December 2, 2009

Obama's most political speech ever

Bill Clinton had as a political strategy the idea of triangulation. Obama apparently uses the principle central point singularity, and he doesn't even do that well. The premise of Obama's logic seems to be to find the center of an issue and pick that so that you don't upset hard core liberals too much and you manage to maintain respectable numbers of moderates and non-aligned voters.

There are a few problems with that approach. Firstly, Obama's concept of the central point is skewed quite leftward from the true center. Based on his past associations, he might believe he has found the true center, but that's only among his associations, which are all skewed leftward. Secondly, by trying to play the centrist and reinforce his own hyped post partisan image, some bizarre decisions have resulted. The Afghanistan speech last night was a prime example. Lastly, if the idea of this approach is to get grudging support from both the left and the middle, it is failing miserably. His ideas are proving to appeal to virtually no one. His polling numbers continue to slide everywhere - across all political persuasions across all polls.

This brings us to the curious, curious speech last night about the Afghanistan mission. It was Obama's most political speech ever.  Obama while on one hand managed to cough up a pledge of a scaled down troop surge (reminiscent of the failed Carter hostage rescue three decades ago), on the other hand set a timetable for troop withdrawal.

The curiosity is that if the problem in Afghanistan is as he says still an al Qaida threat to Americans, then how does he know the problem will be solved by 2013? This is an especially salient point with a surge scaled down from the military recommendation. The answer to that is that he cannot possibly know. By telegraphing a withdrawal date he is effectively telling his al Qaida opponents his next move. You don't do it in chess, you don't do it in football and you don't do it in military operations. It gives your opponent an advantage. Surely Obama doesn't want to water down American exceptionalism to the point of a level playing field for the military. Why not give al Qaida Global Predator drones if that were true?

Surely his generals are secretly seething over it. On some nefarious level, it puts the troops at further risk. So why did Obama telegraph his plans? He did it because of politics and Obama's central point singularity. He believes he has found the middle. He is essentially saying we will give this our best shot - a surge - and if it doesn't work, or does, we're done and out. The liberals get their withdrawal date (not so curiously after the 2012 Presidential election, just like health care reform), and moderates and conservatives get their troop surge. He thinks everyone will be happy.

The truth is no one will be. This is already being panned by Democrats and Republicans and it will only get worse. A scaled back troop surge is going to have a slightly demoralizing effect on the troops who will trust their generals on military matters more than a civilian President - that's only natural. But they are professionals. The real problem is that unlike a government department that inflates budget requests, the military is typically more interested in precision that politics. That is not to say they are flawless, but there is no Congressional Budget Office to vet troop strength. You really ought to trust your generals on this.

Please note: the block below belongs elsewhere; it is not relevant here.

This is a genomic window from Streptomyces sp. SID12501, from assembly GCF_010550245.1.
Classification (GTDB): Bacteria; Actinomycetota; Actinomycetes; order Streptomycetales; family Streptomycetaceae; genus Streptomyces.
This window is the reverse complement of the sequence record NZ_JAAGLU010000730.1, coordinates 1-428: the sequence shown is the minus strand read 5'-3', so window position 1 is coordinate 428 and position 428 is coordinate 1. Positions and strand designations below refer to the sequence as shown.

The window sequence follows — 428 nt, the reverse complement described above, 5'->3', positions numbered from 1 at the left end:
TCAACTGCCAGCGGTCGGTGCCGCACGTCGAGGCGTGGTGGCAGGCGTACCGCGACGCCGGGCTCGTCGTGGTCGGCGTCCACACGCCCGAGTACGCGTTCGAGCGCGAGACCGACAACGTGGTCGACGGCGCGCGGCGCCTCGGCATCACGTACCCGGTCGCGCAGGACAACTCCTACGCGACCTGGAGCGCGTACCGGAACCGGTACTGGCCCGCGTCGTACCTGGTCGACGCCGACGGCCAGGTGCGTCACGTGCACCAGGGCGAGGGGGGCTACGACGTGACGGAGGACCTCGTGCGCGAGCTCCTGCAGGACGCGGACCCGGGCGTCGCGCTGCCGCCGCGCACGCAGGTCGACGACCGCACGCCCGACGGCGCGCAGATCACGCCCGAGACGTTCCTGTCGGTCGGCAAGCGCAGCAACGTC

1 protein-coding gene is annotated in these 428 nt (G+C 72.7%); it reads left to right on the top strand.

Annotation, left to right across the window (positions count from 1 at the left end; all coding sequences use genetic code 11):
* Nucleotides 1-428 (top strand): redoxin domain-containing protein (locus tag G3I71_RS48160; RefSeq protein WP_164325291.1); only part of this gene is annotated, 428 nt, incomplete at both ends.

Worse still, is the fact that al Qaida knows that it has certain options available to it now. For example it can sit tight, outside of Afghanistan's borders for the next three years and meet up in Kandahar in 2013 after U.S. troops have left. Or it can focus its attention elsewhere until then - perhaps going back to Iraq or working on international terrorism plots. Or it could decide to ramp up its efforts in 2013 to coincide with the withdrawal to maximize its propaganda credibility by proclaiming that it was responsible for driving America out. That's going to look really good on the al Qaida recruitment posters "We beat America, and now you can help."

Democrats politicized the war in Iraq early on, despite the initial relatively bi-partisan support for it. As a candidate Barack Obama chose to politicize anti-terrorism by drawing a distinction between Afghanistan and Iraq. He trapped himself in a box as a result - he had to up the troops because he said that's where they needed to be. He had to offer and exit timetable because he called for one in Iraq and to not do the same for Afghanistan, now perceived his own war, would be hypocritical. But President Obama also views it as being the singular central point - the point where the balance between left and right are in absolute equilibrium. The President has made his decision, based seemingly predominantly on political grounds. In doing so, he has managed to further politicize a military operation. Politics don't belong in the Afghan mission, just as they didn't belong in the Iraq war, period.


  1. There were claims made yesterday that his decision was based on politics and polls, and Bob Beckle said such claims skated perilously close to treason. And I thought analyzing the speech and forming an opinion fell under free speech. Gee, go figure.

    Bush may have made a lot of mistakes, but he always put what he thought was right over what was popular. The problem with Obama is that he has no moral stance on anything and can't determine what the right thing to do actually is. He has no choice but to base his decisions on politics and polls.

  2. Beckle wouldn't know a smart remark from a lamp shade. He's such a political hack he even looks like one.

    Thanks for the comments, as always!


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